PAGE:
"Seriously?" I asked. "You don't know how to cook? Not at all?"

We were standing in a rustic cabin an hour from Moab, futzing with the tiny propane-powered stove. Whitney, a blonde, wide-eyed and enthusiastic 20-something vegetarian and recent environmental studies graduate, was part of our university trip to this remote field station. On a hike that morning, she and I spent the ascent kvetching about all things environmental, and then used our descent to talk about world travel plans.

I assumed that her obvious environmental savvy included cooking savvy. She eagerly pitched in with dinner preparations, but she held the knife awkwardly, and stared dumbfounded at an asparagus spear, not knowing how to proceed. The second night, as she gobbled the roasted vegetables and quinoa with gusto, she shyly inquired, "Do you think I could learn to make this?" Her mom cooked a little, she said, but she had never learned.

By the time we returned to Salt Lake, I had offered and she had accepted a cooking lesson. We set a date, and I e-mailed her recipes.

Our first lesson in Whitney's kitchen included Southwest corn chowder, a tomato-based spaghetti sauce with pasta, and green salad with homemade vinaigrette. She peeled onions, potatoes and jicama for the soup and practiced a dice, a mince and a julienne. For the spaghetti sauce, I showed her how to press a garlic clove with the flat side of a knife to slip the papery skin. She loved how the mushrooms darkened and shrank in the sauté pan and how red wine evaporated. "Man, that is so amazing," she said. We sat down to eat and clinked our wine glasses, the sink piled high in our wake, and she proclaimed each dish the best she'd ever had.

My soup recipe said "1/4 cup cilantro, chopped," and Whitney had bought a jar of dried cilantro, unaware there was fresh cilantro in the produce aisle. She said it took forever to find someone to show her the jicama. So we took a field trip to the grocery store for lots of pointing and identifying. "I had no idea this was even here!" she squealed over bins of grains, rices and spices in the bulk natural foods section.

Cooking with Whitney made me appreciate how many cooking skills -- large and small -- I take for granted. How to hold a knife. How to flick your wrist to beat butter, sugar and egg. The difference between simmer and boil, whip and fold.

Cookbooks can only furnish the language; it's like thinking you can fly-fish or rock-climb after reading a description. Cooking, like casting, is a bodily knowledge, and sensations and movements over time become memories stored in fingers, elbows and body. Whitney had none of these bodily lessons.

Cooking skills have eroded steadily since the 1960s, and those least likely to cook are small households and 20-somethings, like Whitney and her roommate. And when environmental enthusiasts like Whitney don't know how to cook, it's difficult to talk about eating locally and sustainably, about food miles and food chains, about factory and family farming.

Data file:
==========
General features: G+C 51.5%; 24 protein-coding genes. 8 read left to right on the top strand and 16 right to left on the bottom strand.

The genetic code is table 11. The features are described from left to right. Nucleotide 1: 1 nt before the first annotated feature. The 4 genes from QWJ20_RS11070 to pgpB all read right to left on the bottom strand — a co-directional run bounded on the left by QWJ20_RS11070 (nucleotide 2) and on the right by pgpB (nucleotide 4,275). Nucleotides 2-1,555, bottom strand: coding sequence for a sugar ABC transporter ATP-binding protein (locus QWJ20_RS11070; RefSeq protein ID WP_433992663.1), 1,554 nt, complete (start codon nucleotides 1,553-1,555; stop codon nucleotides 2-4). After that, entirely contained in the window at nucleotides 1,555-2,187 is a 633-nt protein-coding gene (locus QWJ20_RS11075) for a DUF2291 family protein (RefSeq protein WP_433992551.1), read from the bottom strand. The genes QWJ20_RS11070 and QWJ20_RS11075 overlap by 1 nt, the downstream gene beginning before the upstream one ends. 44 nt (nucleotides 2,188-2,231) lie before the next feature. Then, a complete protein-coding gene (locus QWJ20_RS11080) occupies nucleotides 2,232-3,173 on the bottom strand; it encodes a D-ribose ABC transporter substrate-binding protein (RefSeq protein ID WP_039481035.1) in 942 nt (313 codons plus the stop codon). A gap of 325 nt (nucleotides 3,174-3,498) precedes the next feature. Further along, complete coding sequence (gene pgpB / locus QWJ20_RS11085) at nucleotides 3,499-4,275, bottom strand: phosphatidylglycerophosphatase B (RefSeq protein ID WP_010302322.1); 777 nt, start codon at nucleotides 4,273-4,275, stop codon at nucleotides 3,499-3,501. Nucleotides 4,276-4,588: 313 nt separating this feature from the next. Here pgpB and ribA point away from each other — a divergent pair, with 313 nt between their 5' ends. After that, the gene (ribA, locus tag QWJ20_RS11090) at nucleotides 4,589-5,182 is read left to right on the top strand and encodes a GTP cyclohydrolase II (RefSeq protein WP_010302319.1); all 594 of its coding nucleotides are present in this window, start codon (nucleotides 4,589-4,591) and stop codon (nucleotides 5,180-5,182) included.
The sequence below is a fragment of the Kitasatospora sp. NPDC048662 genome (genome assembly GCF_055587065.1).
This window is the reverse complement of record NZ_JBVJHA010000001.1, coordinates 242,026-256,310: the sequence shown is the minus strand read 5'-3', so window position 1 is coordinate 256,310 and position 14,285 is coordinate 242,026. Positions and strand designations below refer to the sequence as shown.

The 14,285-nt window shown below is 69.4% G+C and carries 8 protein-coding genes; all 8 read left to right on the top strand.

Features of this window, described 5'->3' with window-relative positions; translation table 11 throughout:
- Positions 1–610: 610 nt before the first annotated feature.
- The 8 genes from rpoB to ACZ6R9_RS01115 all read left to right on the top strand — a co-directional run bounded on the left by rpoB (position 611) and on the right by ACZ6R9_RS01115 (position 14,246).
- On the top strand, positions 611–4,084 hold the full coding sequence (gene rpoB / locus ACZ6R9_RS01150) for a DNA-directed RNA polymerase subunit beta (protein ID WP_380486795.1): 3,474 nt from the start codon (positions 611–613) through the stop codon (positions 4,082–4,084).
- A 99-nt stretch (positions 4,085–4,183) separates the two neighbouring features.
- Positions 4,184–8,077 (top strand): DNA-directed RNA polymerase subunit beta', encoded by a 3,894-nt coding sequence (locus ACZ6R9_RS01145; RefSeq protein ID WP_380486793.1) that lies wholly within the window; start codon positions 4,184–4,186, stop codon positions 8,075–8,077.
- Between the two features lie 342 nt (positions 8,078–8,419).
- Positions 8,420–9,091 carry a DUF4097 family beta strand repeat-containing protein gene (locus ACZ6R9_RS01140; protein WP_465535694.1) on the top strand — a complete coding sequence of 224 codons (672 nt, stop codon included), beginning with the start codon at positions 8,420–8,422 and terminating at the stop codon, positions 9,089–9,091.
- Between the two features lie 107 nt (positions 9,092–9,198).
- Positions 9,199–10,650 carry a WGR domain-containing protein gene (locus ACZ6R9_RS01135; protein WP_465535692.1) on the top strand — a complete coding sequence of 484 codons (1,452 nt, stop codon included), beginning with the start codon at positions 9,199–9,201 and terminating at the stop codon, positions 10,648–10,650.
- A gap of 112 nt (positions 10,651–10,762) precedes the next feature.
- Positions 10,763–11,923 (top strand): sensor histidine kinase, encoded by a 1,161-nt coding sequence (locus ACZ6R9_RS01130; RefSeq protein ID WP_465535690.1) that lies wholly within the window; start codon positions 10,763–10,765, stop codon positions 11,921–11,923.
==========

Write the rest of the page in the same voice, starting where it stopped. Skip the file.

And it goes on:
The second cooking lesson included Pad Thai, an enchilada casserole, and key lime pie. She impressed her coworkers with leftover pie and made the Pad Thai again for her boyfriend. We took a field trip to a kitchen store for some basic utensils and two crucial pans.

The third lesson was two salads, minted Greek couscous and Asian greens, and a glazed orange bread. She intently pulsed the blade to my food processor, mincing the raisins, orange rinds and walnuts. "I might need to get one of these," she said. The couscous salad became her new "best dish ever." By the fourth lesson, even though we set off the smoke alarm making roasted vegetables over instant polenta, and roasted beet salad with goat cheese and pine nuts, her cooking confidence was surging.

Occasionally, I get a call from Whitney in the grocery store or her kitchen, with a question about how, or where, or what went wrong. After the key lime pie triumph, she asked for more pie recipes and made a blueberry pie with a custard. It refused to firm up in the oven. "It's the oven," we concluded and laughed, having learned from the orange bread that its heat wasn't accurate. Last week, she e-mailed me: "Do you have a recipe for carrot cake? It's Jeff's birthday and I want to make him one." A confident protégé had emerged.

The saying goes, if you give a man a fish, you have fed him for today. But teach a man to fish, and you have fed him for a lifetime. Well, teach a young woman -- or man -- to cook, and you've provided a lifeline to physical health and well-being, and reason to care about fresh food and the land on which it's grown.

In my work, I try to engage college students in environmental issues, and I research environmental attitude and behavior change. I write letters and speak up, take the bus, live small, turn things down and off, and I cook. But surrounded by blown oil wells, obscene consumerism and inaction on climate change, I don't often feel I'm doing much good. The most rewarding, pleasurable and modest-yet-profound environmental action I've taken in a very long time was teaching Whitney to cook.

Julia Corbett is a professor of communication and environmental studies at the University of Utah. She is finishing a memoir, Seven Summers: Homesteading in the New West, and a cookbook, Soups & Salads for a Sustainable World.